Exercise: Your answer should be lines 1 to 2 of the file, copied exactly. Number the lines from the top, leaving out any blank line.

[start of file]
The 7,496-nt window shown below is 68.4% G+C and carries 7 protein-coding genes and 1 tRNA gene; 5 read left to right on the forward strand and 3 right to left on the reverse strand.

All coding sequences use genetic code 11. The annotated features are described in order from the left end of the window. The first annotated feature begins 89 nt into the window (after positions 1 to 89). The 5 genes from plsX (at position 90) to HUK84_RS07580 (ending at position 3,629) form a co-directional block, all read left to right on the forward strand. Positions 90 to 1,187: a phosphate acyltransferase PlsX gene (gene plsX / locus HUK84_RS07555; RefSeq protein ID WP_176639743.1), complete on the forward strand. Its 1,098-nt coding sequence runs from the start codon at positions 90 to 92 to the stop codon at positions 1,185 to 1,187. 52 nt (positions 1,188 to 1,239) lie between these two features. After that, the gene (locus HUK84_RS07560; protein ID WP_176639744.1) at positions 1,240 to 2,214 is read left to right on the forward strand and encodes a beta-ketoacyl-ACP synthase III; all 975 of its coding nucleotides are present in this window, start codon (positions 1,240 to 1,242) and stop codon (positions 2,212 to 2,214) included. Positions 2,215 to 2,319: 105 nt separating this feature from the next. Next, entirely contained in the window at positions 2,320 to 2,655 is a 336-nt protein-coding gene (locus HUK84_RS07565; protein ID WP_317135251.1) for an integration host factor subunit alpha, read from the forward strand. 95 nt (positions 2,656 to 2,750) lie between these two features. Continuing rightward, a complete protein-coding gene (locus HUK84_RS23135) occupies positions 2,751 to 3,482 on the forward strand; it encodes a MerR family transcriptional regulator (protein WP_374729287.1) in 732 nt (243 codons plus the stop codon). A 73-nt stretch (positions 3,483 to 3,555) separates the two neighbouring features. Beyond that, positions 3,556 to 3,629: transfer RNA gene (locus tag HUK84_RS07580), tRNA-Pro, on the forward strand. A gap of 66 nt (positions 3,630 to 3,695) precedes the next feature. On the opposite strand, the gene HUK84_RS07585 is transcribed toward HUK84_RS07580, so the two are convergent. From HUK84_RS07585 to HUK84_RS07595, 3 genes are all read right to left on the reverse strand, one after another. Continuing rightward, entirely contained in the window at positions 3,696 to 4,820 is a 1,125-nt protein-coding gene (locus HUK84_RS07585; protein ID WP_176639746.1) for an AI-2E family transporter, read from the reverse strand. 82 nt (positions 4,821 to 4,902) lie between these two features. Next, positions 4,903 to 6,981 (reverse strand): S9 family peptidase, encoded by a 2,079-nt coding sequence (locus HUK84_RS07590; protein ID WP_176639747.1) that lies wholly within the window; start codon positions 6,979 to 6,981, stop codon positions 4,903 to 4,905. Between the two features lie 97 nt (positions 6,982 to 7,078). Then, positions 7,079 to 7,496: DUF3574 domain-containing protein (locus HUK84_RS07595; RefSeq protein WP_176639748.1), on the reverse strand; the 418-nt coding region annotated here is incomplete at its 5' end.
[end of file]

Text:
The 7,496-nt window shown below is 68.4% G+C and carries 7 protein-coding genes and 1 tRNA gene; 5 read left to right on the forward strand and 3 right to left on the reverse strand.

All coding sequences use genetic code 11. The annotated features are described in order from the left end of the window. The first annotated feature begins 89 nt into the window (after positions 1 to 89). The 5 genes from plsX (at position 90) to HUK84_RS07580 (ending at position 3,629) form a co-directional block, all read left to right on the forward strand. Positions 90 to 1,187: a phosphate acyltransferase PlsX gene (gene plsX / locus HUK84_RS07555; RefSeq protein ID WP_176639743.1), complete on the forward strand. Its 1,098-nt coding sequence runs from the start codon at positions 90 to 92 to the stop codon at positions 1,185 to 1,187. 52 nt (positions 1,188 to 1,239) lie between these two features. After that, the gene (locus HUK84_RS07560; protein ID WP_176639744.1) at positions 1,240 to 2,214 is read left to right on the forward strand and encodes a beta-ketoacyl-ACP synthase III; all 975 of its coding nucleotides are present in this window, start codon (positions 1,240 to 1,242) and stop codon (positions 2,212 to 2,214) included. Positions 2,215 to 2,319: 105 nt separating this feature from the next. Next, entirely contained in the window at positions 2,320 to 2,655 is a 336-nt protein-coding gene (locus HUK84_RS07565; protein ID WP_317135251.1) for an integration host factor subunit alpha, read from the forward strand. 95 nt (positions 2,656 to 2,750) lie between these two features. Continuing rightward, a complete protein-coding gene (locus HUK84_RS23135) occupies positions 2,751 to 3,482 on the forward strand; it encodes a MerR family transcriptional regulator (protein WP_374729287.1) in 732 nt (243 codons plus the stop codon). A 73-nt stretch (positions 3,483 to 3,555) separates the two neighbouring features. Beyond that, positions 3,556 to 3,629: transfer RNA gene (locus tag HUK84_RS07580), tRNA-Pro, on the forward strand. A gap of 66 nt (positions 3,630 to 3,695) precedes the next feature. On the opposite strand, the gene HUK84_RS07585 is transcribed toward HUK84_RS07580, so the two are convergent. From HUK84_RS07585 to HUK84_RS07595, 3 genes are all read right to left on the reverse strand, one after another. Continuing rightward, entirely contained in the window at positions 3,696 to 4,820 is a 1,125-nt protein-coding gene (locus HUK84_RS07585; protein ID WP_176639746.1) for an AI-2E family transporter, read from the reverse strand. 82 nt (positions 4,821 to 4,902) lie between these two features. Next, positions 4,903 to 6,981 (reverse strand): S9 family peptidase, encoded by a 2,079-nt coding sequence (locus HUK84_RS07590; protein ID WP_176639747.1) that lies wholly within the window; start codon positions 6,979 to 6,981, stop codon positions 4,903 to 4,905. Between the two features lie 97 nt (positions 6,982 to 7,078). Then, positions 7,079 to 7,496: DUF3574 domain-containing protein (locus HUK84_RS07595; RefSeq protein WP_176639748.1), on the reverse strand; the 418-nt coding region annotated here is incomplete at its 5' end.